My parents have lived next to the same three families for thirty years. They have never fought over property lines, noisy parties or the shade provided by various trees. Relations between “them” and “us” have almost always been friendly. We wave hello, feed each other animals during times of vacation and redeliver errant mail. Yet, I can honestly say that I don’t really know them at all. Outside of the family unit, the first collective that most humans belong to is their neighborhood. And yet, “neighbors” in both my personal experience and in the historical past remain under-known quantities. More specifically, we might ask, what does it mean to have a relationship with a “neighbor” and how does it become possible to feel “rooted” on a street, in a neighborhood, in a city or in the broader nation?
Ask we did. And after two days of discussing these questions and the larger issues of “neighbors,” a dozen experts assembled in Brussels began to collectively formulate more comprehensive answers to these basic human questions more generally and throughout east and central Europe more specifically. With funding from the Fulbright Commission of Belgium and Luxembourg, the Institute for Slavic, East European and Eurasian Studies at the University of California, Berkeley and the Modern and Contemporary Worlds Unit at the Université Libre Bruxelles, I devoted a small part of my Fulbright Research year to organizing, convening and leading a workshop entitled Neighbors? Relationships and Rootedness in Eastern Europe across the 20th Century. Experts from Belgium, the United States, Hungary, Norway, the United Kingdom and the Netherlands presented papers that were open to the public and took part in lively discussions that spun outward thanks to questions from both the audience and each other. Frequently, our conversations turned to questions of minority populations scattered throughout Europe, refugees and displaced people throughout historical time and in the present as well as assumptions about the “indigeneity” of a given group within a certain territorial space. My presentation specifically challenged accepted assumptions that Polish Jews living in Poland in the 1930s did not fully “belong” to that state and society. In fact, I utilized contemporary sociology research, newspaper articles and public speeches to argue vigorously for the rootedness of the more than three million Polish Jews that lived in Poland before the Second World War and the Holocaust.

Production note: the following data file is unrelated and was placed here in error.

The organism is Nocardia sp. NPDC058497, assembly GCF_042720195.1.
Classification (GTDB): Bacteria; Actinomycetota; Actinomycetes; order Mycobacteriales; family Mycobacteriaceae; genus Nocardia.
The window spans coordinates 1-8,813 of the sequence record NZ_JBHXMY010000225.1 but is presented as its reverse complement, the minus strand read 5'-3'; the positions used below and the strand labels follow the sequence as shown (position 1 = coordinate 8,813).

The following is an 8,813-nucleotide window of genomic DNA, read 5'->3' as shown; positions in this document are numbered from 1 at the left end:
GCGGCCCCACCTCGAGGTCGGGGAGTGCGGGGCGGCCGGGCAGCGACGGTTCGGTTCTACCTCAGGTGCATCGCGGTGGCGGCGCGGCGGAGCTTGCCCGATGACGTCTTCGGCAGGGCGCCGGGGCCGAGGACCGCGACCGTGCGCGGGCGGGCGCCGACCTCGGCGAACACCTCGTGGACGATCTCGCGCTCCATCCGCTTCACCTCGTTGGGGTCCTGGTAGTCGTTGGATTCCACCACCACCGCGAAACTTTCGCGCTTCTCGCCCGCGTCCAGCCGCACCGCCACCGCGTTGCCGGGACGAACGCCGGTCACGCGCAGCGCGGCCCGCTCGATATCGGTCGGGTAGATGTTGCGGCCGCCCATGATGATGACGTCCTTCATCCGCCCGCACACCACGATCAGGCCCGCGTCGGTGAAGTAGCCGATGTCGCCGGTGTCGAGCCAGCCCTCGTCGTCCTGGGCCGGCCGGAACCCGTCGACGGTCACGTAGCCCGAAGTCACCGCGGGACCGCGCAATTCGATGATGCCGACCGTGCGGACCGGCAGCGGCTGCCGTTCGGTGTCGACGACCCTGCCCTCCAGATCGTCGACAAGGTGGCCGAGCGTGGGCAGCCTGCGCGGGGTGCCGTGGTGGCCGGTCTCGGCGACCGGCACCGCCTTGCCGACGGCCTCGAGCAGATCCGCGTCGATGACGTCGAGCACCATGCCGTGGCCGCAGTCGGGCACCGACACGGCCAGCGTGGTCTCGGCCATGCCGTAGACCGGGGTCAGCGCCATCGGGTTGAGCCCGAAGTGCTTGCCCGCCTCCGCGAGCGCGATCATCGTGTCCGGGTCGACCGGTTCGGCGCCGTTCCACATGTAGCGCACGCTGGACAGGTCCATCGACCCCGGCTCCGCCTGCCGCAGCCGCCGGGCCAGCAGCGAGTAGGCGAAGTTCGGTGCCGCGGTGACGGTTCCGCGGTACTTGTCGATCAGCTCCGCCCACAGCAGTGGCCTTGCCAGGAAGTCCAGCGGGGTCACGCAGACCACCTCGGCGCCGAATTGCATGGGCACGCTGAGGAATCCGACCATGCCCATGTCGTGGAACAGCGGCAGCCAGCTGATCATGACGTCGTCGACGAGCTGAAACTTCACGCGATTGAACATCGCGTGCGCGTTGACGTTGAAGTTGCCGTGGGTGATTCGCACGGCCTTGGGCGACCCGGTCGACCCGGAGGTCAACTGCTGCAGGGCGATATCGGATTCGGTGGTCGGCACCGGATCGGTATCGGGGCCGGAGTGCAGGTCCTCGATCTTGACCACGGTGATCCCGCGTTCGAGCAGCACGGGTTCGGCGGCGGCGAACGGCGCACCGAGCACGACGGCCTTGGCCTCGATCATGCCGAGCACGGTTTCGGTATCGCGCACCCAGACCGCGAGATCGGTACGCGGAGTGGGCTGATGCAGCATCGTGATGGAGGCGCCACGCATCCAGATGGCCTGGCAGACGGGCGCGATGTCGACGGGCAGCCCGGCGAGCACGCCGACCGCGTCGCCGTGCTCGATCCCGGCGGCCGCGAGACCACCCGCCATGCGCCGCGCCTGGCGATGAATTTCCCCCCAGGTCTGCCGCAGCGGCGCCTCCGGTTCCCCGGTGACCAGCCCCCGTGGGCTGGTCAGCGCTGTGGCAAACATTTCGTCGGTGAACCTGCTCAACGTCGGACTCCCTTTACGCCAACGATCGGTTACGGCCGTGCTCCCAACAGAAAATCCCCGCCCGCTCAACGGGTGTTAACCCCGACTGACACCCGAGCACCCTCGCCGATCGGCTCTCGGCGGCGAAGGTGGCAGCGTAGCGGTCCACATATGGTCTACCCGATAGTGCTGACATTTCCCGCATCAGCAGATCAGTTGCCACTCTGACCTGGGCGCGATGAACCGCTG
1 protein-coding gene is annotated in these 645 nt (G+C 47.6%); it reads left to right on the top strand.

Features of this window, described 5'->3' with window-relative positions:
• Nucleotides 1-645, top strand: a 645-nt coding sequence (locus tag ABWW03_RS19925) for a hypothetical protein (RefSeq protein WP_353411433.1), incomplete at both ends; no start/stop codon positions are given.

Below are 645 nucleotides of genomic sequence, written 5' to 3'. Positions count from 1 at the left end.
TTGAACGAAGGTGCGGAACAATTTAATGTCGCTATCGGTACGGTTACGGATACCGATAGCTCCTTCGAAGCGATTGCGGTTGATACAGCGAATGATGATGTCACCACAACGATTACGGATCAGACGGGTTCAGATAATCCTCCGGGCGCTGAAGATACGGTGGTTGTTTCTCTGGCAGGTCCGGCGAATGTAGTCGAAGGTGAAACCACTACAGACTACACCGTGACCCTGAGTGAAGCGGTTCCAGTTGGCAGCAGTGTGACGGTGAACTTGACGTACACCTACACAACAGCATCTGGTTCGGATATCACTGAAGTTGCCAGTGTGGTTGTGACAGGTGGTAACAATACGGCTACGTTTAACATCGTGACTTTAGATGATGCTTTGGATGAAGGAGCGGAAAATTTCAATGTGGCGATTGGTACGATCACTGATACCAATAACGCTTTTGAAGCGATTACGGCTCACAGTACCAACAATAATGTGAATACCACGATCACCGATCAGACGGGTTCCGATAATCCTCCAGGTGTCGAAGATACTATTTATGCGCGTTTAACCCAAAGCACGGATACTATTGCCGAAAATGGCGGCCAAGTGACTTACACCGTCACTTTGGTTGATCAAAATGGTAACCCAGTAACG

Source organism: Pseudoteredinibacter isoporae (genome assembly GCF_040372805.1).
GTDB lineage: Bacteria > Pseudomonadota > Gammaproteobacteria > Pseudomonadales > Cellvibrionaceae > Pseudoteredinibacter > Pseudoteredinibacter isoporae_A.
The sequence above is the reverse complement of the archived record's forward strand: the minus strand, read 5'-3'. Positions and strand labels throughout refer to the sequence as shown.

I have been fortunate to have three different grants under the auspices of the Fulbright Program. From each of these opportunities, I take away international experiences, precious archival research that animates my articles and books and equally precious time for reflection. But perhaps more importantly, all of my Fulbright grants have provided the context for me to have memorable conversations: with grantees both older and younger than me, with friends and colleagues in my host countries and with members of the respective Fulbright Commissions in Prague, Warsaw and Brussels. This workshop, which the Fulbright Commission in Belgium and Luxembourg generously co-sponspored, provided space for a variety of memorable conversations to unfold. I am grateful to Ms. Erica Lutes and her office, my hosts Professor Pieter Lagrou and Professor Kenneth Bertrams at the ULB as well as the participants who traveled to this workshop and challenged how I viewed “neighbors” more generally. I can’t wait to travel back to my childhood home. I have new questions for the smiling faces around its perimeter.
As the recipient of a U.S. Fulbright Scholar Award to Belgium, Dr. Sarah A. Cramsey will spend the 2018-2019 academic year conducting research on the Polish Jewish Diaspora in Belgium after World War II.Articles are written by Fulbright grantees and do not reflect the opinions of the Fulbright Commission, the grantees’ host institutions, or the U.S. Department of State